Is Lionsgate on the hunt for the Lion?
Exec signals interest in some kind of deal with MGMLionsgate will keep its balance sheet healthy to be ready to pounce should content libraries become available as private-equity groups look to exit investments, vice chairman Michael Burns said Tuesday.
Speaking at the annual UBS Global Media & Communications Conference in New York, he expressed interest in content assets that "private equity fought over and is rotating out of."
Several Wall Street attendees at the conference took this as a signal from deal and finance expert Burns that Lionsgate would like to do some sort of a deal with the current owners of MGM.
Banking and industry sources immediately pointed out that structuring an acquisition would be tough for Lionsgate given that MGM reaped about $5 billion in its sale to a group of private-equity firms, Sony and Comcast in late 2004. The private-equity investors also likely would want a nice return on their stakes, meaning MGM's price tag would be higher this time.
An acquisition would be tricky as Lionsgate doesn't have massive amounts of cash, and the global credit crunch has made raising financing difficult and expensive.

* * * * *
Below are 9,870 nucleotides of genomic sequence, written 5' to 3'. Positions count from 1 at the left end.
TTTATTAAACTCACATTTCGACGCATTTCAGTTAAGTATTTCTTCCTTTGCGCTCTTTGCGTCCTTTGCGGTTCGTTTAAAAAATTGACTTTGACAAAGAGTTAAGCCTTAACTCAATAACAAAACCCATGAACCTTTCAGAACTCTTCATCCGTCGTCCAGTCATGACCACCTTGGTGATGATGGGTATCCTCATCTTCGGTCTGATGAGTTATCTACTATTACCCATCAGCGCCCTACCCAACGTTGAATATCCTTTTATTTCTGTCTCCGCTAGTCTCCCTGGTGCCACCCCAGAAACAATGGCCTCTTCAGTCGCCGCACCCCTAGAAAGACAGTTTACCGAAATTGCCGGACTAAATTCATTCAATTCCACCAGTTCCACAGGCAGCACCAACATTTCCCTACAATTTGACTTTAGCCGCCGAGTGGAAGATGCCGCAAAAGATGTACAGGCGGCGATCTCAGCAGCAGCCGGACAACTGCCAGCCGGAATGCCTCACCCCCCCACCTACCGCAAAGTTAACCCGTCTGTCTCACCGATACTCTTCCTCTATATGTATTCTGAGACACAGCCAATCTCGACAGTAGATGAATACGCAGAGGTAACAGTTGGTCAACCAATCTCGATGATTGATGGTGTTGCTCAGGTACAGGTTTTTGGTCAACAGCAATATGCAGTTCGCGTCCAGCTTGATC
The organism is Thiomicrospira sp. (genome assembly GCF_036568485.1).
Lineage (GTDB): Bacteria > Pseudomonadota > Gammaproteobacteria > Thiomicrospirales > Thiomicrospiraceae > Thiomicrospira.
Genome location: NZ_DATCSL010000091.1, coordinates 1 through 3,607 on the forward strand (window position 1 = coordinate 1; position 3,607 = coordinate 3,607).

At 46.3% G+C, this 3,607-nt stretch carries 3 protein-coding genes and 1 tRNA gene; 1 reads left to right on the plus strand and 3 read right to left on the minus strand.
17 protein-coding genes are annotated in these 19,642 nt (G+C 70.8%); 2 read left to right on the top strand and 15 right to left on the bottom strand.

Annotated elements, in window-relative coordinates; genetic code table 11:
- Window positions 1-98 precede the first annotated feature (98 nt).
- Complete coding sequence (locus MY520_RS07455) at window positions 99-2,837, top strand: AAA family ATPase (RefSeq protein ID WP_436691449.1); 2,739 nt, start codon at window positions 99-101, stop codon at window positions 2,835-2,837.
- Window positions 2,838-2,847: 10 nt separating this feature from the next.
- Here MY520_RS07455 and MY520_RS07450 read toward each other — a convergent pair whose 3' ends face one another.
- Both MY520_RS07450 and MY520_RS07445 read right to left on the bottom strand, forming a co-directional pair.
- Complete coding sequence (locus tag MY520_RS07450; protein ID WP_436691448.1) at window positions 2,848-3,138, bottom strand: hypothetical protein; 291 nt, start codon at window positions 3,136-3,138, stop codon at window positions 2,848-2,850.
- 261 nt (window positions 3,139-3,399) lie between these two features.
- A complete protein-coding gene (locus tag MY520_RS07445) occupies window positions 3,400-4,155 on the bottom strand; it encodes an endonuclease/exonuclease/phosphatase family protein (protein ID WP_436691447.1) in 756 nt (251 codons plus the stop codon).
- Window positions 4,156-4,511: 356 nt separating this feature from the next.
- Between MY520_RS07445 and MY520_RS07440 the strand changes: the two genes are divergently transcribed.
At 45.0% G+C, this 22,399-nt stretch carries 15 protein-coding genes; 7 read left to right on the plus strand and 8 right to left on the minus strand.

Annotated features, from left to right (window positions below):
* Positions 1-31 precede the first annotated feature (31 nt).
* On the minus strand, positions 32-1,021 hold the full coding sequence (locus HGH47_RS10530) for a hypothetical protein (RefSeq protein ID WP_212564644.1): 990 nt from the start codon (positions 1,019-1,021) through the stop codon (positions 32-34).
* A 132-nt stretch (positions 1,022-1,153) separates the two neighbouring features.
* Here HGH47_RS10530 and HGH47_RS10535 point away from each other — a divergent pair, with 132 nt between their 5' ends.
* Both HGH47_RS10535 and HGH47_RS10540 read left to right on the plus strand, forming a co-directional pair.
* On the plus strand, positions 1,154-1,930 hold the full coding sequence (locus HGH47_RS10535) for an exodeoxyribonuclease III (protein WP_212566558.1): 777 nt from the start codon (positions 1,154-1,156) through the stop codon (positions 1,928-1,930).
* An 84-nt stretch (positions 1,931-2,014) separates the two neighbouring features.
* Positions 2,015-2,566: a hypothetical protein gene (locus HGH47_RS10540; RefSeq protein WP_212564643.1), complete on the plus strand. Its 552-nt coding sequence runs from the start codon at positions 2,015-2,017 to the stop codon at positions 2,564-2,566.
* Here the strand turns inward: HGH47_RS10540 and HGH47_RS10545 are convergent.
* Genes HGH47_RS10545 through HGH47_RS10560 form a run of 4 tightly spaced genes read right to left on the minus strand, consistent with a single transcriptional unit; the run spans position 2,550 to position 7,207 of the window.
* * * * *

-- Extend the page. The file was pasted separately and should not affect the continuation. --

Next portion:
Nonetheless, a couple of banking sources wouldn't rule out the chances for a merger of equals or an acquisition of at least a controlling stake in MGM with some creative financial structure down the line. "The two companies would have a great library together," one of them said.
Also, MGM boss Harry Sloan used to work with Lionsgate co-chairman and CEO Jon Feltheimer. Observers said there were rumblings of a possible Lionsgate-MGM merger in the past.
While MGM management has been focused on rebuilding the studio's business rather than dealmaking, at least some of the investors are believed to be willing to sell at the right price.
Burns declined comment on MGM, but a Wall Street source said he has expressed an interest in a deal with MGM before. Representatives for MGM and Providence Equity Partners, which owns the largest stake in the company, declined comment.
In his investor presentation Tuesday, Burns touted some of the film business' growth opportunities and said Lionsgate is looking to take advantage of them.
For example, he signaled that Lionsgate in the future will suggest to pay TV firms like Showtime "bifurcated" deals that lets the studio retain the rights for online and other digital exploitation in return for less upfront pay.
And VOD is a business with more upside, Burns told investors at the UBS conference. He said VOD revenue at Lionsgate now can bring in about 15% of boxoffice take.
The exec also predicted a fast resolution of the writers strike.
"I happen to think it's gonna be over in a couple of weeks," he said, pointing to Tuesday's resumption of talks.
He said Lionsgate wouldn't see a real impact on its operations until spring when some of its TV shows would be affected.
Discussing the economics of Hollywood, Burns said, "Writers are generally very well paid," adding that economics "border on being terrifying."